Anthony J. Cardarella
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Anthony J. "Tiger" Cardarella (1926–1984) was a Kansas City, Missouri mob figure involved in large-scale fencing operations. Cardarella was the owner of Tiger's Records shop on Independence Avenue in Kansas City. He was also a suspect, along with Felix Ferina, in a gangland shooting for which he always insisted on his own innocence. Cardarella served five years in prison for receiving stolen property including firearms. He was noted for paying professional thieves and shoplifters to steal records from other record stores, such as Walmart. A lifelong gambling addict, it is believed that he was murdered over extensive gambling debts that he had accumulated.
Physically small, "Tiger" got his ferocious nickname from other boys at Boy Scout camp as an ironic reference to his lifelong fear of bees. It stuck when H. Roe Bartle, the future mayor of Kansas City, referred to him as "this little 'Tiger'" when he handed him a Life Scout award. Sadly, in later life it gave a small and gentle man an unwarranted reputation for a fierceness that he did not have.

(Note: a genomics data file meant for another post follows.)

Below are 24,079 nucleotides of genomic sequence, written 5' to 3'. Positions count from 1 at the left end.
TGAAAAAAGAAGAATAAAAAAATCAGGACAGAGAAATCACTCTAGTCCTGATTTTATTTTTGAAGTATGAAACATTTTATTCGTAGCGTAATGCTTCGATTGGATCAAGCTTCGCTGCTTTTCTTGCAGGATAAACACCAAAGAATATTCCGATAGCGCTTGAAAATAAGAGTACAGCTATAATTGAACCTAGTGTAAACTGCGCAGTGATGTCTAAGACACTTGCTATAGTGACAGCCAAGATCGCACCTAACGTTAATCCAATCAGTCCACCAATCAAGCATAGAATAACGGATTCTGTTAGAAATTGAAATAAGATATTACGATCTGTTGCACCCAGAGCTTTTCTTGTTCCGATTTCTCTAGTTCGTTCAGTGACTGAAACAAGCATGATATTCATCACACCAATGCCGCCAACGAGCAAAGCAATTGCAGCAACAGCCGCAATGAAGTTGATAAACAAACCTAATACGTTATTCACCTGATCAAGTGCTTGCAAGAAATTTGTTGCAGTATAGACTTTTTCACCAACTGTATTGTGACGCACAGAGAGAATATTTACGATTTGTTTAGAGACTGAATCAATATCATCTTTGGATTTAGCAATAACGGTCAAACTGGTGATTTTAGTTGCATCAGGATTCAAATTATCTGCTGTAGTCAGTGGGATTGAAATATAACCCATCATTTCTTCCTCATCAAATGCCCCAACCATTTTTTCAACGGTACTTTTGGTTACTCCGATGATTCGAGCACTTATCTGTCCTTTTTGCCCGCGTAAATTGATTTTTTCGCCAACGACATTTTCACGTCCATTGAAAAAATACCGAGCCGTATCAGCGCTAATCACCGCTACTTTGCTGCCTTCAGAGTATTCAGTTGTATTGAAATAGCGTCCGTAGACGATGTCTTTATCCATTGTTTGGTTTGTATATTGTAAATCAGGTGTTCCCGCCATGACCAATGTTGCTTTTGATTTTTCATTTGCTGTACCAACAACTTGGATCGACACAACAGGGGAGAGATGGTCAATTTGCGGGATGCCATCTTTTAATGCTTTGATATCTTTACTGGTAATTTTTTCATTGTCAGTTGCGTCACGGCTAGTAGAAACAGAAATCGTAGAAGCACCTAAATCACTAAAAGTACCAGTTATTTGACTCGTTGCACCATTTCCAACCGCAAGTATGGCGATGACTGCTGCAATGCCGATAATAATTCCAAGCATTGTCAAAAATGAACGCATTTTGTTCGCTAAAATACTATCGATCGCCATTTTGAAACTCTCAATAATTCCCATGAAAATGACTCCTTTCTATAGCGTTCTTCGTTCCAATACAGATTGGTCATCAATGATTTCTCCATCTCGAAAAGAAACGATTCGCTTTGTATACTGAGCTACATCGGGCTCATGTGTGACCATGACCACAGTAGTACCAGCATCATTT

In February 1984, he disappeared after leaving a local restaurant. After a frantic search by his family, police found the body of Anthony Cardarella in the trunk of his car. He was identified by his eldest son. His body was intact, and the cause of death was suffocation. The abandoned car, located near a freight company, had been towed off the street to the city impound lot. The body had sat in the trunk for several days before being discovered.
His murder remains unsolved.
- Moore, James. Very Special Agents: The Inside Story of America's Most Controversial Law Enforcement Agency - The Bureau of the Alcohol, Tobacco, and Firearms. University of Illinois Press, 2001. ISBN 0-252-07025-9
- United States Bureau of Narcotics, United States Federal Narcotics Control Board. Traffic in Opium and Other Dangerous Drugs. 
- United States. Congress. Senate. Committee on the Judiciary. Department of Justice Budget Authorization: Hearings Before the Committee on the Judiciary. 1978. 
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